Authorized by Commandant James S. Gracey in 1984, the Coast Guard Sea Service Ribbon was intended to encourage and reward service at sea, a critical part of Gracey’s vision to maintain the service in the front lines of national defense. Both active and inactive duty members of the Coast Guard and the Coast Guard Reserve are eligible for the award, as are non-Coast Guard personnel. For the initial awarding of the ribbon, these personnel must complete a minimum of twelve months of cumulative sea duty, whether or permanent or temporary assignment.
Sea duty, however, does not include any foray into ocean waters on just any Coast Guard vessel. Only time spent aboard a commissioned Coast Guard cutter, on assignment to an Afloat Training Group, or aboard specific vessels under official Coast Guard orders counts toward the twelve-month minimum. Examples of the last class of vessels include those used by Tactical Law Enforcement Teams (TACLETs) or Law Enforcement Detachments (LEDETs), as well as vessels in the U.S. Navy that are part of the Navy Exchange Program.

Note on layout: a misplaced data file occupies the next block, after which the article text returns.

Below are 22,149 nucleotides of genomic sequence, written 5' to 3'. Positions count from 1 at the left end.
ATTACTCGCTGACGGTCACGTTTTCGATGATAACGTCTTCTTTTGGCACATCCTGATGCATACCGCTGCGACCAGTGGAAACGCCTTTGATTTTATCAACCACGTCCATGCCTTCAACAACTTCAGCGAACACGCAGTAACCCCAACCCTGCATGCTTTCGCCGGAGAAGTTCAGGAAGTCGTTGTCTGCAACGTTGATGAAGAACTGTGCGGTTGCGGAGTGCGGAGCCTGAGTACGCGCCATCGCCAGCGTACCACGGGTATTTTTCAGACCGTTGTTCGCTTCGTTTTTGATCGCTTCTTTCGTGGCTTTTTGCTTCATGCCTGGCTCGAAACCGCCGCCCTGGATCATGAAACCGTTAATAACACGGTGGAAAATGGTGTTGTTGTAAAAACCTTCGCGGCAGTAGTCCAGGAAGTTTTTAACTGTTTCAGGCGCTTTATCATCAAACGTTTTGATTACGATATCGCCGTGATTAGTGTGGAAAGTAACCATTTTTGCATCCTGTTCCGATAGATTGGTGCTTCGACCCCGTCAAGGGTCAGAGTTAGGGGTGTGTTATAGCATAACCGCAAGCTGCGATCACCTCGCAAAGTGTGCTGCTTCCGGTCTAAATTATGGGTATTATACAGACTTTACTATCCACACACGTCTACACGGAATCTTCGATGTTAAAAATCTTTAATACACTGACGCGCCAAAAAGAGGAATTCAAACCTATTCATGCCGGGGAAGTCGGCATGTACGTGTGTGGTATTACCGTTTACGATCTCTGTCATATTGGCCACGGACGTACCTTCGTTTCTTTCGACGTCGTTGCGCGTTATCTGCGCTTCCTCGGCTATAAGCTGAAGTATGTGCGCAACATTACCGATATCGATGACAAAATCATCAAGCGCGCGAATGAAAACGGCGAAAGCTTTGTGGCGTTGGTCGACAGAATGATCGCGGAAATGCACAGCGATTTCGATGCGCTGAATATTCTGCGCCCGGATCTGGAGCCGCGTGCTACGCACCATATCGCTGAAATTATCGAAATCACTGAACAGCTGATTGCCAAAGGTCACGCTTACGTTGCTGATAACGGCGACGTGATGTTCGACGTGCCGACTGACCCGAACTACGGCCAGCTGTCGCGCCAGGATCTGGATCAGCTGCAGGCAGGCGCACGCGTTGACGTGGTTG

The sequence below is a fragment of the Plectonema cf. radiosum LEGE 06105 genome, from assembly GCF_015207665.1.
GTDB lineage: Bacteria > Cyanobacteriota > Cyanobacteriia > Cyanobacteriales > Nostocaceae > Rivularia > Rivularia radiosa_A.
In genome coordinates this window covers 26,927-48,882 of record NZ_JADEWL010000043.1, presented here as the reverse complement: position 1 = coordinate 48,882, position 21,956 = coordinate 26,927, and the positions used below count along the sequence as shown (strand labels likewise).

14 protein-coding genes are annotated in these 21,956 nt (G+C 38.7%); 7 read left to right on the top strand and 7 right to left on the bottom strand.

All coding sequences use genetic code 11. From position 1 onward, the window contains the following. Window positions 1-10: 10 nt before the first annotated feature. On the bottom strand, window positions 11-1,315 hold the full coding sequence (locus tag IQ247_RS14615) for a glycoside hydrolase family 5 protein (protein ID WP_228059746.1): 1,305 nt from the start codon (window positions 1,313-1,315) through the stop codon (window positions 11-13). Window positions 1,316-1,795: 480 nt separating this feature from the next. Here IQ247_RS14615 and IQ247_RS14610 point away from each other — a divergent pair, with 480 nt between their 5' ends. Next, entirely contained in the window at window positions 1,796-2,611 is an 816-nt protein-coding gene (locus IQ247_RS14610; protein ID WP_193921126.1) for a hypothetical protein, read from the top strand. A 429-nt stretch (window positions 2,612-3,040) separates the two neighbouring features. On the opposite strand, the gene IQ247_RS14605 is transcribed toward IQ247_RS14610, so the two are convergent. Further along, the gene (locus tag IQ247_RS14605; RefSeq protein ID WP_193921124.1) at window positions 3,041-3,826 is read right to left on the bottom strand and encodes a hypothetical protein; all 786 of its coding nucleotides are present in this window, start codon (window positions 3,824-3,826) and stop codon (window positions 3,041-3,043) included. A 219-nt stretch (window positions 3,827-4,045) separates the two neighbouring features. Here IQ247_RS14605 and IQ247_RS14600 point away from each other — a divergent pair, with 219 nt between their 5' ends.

Members are eligible to receive more than one Sea Service Ribbon, but acquiring subsequent awards is harder than earning the first one—three times harder, to be precise. A bronze service star is authorized for wear following each addition three-year period of qualifying sea duty, and a silver star is worn in lieu of five bronze stars; a ribbon with a single silver star indicates six total awards.